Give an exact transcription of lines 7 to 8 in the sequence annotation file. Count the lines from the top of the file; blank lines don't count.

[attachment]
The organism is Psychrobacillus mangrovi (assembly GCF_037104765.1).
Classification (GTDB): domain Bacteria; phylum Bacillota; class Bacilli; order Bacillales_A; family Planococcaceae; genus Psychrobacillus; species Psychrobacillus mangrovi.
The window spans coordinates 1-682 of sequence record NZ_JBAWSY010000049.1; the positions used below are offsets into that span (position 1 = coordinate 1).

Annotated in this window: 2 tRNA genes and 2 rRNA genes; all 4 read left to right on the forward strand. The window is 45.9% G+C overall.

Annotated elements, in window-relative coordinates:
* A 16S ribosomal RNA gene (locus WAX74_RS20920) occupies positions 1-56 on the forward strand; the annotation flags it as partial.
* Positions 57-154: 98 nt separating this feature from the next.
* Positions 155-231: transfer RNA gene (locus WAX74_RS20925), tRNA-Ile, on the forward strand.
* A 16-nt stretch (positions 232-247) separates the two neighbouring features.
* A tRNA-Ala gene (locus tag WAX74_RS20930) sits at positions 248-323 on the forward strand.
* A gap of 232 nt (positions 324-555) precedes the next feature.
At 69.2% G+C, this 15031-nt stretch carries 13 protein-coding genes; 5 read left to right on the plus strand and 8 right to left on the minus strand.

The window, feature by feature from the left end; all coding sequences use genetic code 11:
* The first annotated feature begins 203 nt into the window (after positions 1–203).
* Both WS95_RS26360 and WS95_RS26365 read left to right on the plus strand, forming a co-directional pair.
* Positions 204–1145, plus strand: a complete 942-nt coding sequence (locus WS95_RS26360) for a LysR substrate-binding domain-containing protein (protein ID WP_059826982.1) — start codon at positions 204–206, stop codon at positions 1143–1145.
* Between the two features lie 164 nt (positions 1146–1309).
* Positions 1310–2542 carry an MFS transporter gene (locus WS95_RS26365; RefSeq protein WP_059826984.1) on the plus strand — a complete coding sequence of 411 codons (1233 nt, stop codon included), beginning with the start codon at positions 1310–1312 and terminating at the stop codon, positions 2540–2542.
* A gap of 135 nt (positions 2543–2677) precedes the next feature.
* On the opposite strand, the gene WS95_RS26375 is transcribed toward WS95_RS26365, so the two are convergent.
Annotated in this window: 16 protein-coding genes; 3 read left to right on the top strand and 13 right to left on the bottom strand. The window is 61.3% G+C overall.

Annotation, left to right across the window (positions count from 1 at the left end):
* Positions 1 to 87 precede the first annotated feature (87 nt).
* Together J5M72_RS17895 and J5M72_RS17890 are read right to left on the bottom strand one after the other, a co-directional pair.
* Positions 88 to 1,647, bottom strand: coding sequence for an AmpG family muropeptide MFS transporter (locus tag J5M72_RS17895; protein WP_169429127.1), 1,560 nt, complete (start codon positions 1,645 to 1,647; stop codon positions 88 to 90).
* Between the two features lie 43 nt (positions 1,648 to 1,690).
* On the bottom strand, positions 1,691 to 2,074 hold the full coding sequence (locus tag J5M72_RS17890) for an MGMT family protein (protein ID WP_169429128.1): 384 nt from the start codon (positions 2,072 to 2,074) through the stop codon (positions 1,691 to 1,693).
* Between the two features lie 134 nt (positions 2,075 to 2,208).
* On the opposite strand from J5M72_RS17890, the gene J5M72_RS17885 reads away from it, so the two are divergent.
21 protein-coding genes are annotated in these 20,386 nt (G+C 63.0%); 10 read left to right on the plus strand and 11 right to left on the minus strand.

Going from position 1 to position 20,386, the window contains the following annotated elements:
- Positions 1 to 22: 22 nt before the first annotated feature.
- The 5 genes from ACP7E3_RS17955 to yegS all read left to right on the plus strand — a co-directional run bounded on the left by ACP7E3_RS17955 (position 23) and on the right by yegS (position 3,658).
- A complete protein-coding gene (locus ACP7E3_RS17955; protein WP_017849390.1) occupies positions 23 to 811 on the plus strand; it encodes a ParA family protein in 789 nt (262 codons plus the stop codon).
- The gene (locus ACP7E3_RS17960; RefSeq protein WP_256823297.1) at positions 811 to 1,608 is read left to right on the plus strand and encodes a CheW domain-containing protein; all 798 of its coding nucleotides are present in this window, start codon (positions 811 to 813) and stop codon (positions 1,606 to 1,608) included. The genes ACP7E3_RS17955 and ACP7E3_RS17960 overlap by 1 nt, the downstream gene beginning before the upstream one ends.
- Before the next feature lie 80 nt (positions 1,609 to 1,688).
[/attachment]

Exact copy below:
* Positions 57-154: 98 nt separating this feature from the next.
* Positions 155-231: transfer RNA gene (locus WAX74_RS20925), tRNA-Ile, on the forward strand.